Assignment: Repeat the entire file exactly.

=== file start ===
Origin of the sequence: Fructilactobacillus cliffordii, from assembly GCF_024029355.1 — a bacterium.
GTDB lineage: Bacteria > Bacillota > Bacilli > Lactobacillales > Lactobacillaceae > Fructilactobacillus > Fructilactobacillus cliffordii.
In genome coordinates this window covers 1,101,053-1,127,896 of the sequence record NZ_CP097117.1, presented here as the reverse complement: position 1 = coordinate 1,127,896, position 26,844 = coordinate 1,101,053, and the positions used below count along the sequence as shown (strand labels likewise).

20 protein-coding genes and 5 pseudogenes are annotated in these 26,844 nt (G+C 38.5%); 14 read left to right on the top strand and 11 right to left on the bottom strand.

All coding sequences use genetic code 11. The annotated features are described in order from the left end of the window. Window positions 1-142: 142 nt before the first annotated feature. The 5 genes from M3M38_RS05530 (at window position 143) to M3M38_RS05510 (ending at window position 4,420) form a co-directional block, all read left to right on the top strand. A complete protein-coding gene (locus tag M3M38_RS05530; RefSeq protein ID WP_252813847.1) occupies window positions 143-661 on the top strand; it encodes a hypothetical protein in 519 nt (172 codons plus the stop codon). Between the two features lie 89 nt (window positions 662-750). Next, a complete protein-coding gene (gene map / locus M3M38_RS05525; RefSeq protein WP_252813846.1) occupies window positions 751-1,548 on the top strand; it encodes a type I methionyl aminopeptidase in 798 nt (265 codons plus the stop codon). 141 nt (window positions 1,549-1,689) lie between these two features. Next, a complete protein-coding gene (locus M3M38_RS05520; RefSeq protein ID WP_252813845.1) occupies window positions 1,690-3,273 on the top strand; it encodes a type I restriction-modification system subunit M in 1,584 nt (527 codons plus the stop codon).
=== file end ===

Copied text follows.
Origin of the sequence: Fructilactobacillus cliffordii, from assembly GCF_024029355.1 — a bacterium.
GTDB lineage: Bacteria > Bacillota > Bacilli > Lactobacillales > Lactobacillaceae > Fructilactobacillus > Fructilactobacillus cliffordii.
In genome coordinates this window covers 1,101,053-1,127,896 of the sequence record NZ_CP097117.1, presented here as the reverse complement: position 1 = coordinate 1,127,896, position 26,844 = coordinate 1,101,053, and the positions used below count along the sequence as shown (strand labels likewise).

20 protein-coding genes and 5 pseudogenes are annotated in these 26,844 nt (G+C 38.5%); 14 read left to right on the top strand and 11 right to left on the bottom strand.

All coding sequences use genetic code 11. The annotated features are described in order from the left end of the window. Window positions 1-142: 142 nt before the first annotated feature. The 5 genes from M3M38_RS05530 (at window position 143) to M3M38_RS05510 (ending at window position 4,420) form a co-directional block, all read left to right on the top strand. A complete protein-coding gene (locus tag M3M38_RS05530; RefSeq protein ID WP_252813847.1) occupies window positions 143-661 on the top strand; it encodes a hypothetical protein in 519 nt (172 codons plus the stop codon). Between the two features lie 89 nt (window positions 662-750). Next, a complete protein-coding gene (gene map / locus M3M38_RS05525; RefSeq protein WP_252813846.1) occupies window positions 751-1,548 on the top strand; it encodes a type I methionyl aminopeptidase in 798 nt (265 codons plus the stop codon). 141 nt (window positions 1,549-1,689) lie between these two features. Next, a complete protein-coding gene (locus M3M38_RS05520; RefSeq protein ID WP_252813845.1) occupies window positions 1,690-3,273 on the top strand; it encodes a type I restriction-modification system subunit M in 1,584 nt (527 codons plus the stop codon).